Gimbling in the Wabe – A Remarkable Possibility

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Due to my participation in NaNoWriMo, I again beg your indulgence in allowing me to revisit a Gimbling that first ran in 2013.  It’s been updated just a touch, but I kind of like it even now!
 Hope you do, as well.

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In ancient times, there were nine muses (or four, or three, depending on the source), divine creatures that served as Hesiod_and_the_Museinspiration for knowledge of the arts.  According to some, the word “muse” comes from the same root word as the Greek “Mnemosyne” from which comes “mind”, “mental” and “memory” and the Sanskrit “mantra”.  From “muse” we receive the words “music”, “amuse”, “museum”, and, of course, “to muse upon” – to consider, to think about.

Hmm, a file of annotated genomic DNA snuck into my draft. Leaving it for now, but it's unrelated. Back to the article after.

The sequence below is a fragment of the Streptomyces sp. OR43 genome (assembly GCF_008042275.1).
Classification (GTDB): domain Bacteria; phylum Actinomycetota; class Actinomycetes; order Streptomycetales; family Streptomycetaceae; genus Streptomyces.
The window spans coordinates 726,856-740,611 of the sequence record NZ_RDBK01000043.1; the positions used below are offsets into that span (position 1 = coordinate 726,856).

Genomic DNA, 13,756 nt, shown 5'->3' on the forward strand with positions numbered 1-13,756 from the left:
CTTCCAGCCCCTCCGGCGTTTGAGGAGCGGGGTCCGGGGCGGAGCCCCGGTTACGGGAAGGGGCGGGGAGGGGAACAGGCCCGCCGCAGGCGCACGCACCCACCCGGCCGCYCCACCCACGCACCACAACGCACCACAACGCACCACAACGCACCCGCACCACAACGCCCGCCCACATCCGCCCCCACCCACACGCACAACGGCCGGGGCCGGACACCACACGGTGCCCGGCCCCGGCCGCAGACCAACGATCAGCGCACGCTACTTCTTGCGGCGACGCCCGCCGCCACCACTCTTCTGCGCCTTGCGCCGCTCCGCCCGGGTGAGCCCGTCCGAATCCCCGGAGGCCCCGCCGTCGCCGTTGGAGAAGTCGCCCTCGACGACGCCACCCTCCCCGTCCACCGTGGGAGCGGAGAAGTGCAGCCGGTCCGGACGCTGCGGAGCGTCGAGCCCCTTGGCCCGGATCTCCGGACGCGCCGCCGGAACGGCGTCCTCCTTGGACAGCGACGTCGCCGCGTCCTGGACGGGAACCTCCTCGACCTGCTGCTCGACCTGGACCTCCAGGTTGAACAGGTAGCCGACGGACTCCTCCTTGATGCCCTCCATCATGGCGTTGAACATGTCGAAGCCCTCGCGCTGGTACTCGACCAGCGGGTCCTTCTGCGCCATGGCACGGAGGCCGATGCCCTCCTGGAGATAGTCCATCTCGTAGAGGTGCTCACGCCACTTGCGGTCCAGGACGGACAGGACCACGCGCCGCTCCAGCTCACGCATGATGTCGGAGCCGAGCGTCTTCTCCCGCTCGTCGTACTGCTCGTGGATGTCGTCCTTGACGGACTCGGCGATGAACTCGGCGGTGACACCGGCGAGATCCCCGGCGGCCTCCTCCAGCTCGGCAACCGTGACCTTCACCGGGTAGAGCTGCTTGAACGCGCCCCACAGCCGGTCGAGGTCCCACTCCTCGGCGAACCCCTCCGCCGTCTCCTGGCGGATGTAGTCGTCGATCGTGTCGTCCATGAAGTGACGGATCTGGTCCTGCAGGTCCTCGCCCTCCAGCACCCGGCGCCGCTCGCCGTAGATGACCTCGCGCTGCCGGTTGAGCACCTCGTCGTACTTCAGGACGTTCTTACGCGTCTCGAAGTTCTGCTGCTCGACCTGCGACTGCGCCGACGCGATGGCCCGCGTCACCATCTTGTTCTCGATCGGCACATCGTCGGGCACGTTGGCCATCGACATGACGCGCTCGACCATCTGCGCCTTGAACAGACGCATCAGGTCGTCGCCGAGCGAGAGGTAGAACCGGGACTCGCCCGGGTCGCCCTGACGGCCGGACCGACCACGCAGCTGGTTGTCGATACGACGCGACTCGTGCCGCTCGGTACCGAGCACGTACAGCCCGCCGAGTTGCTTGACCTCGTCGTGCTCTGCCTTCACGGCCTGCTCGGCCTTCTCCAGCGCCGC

But all that aside, our modern sense of what – or who – constitutes a “muse” has become so much more sensual, even sexual, as modern day artists seem insistent on twining muse with mistress, or wife (or lover, or husband, as the case may be).  Think of Picasso’s Marie-Thérèse Walter and later Dora Maar, Salvador Dali’s Gala Diakonova, Andrew Wyeth’s secretive Helga Testorf, or the very public Patti Smith and Robert Mapplethorpe,  the exquisite relationship of Lee Miller and Man Ray, Pattie Boyd with both George Harrison and Eric Clapton, Yoko Ono and John Lennon, Robert Graves and Margot Callas, F. Scott Fitzgerald’s Zelda, Shakespeare and his “fair youth” and Dark Lady…  And those are just a few.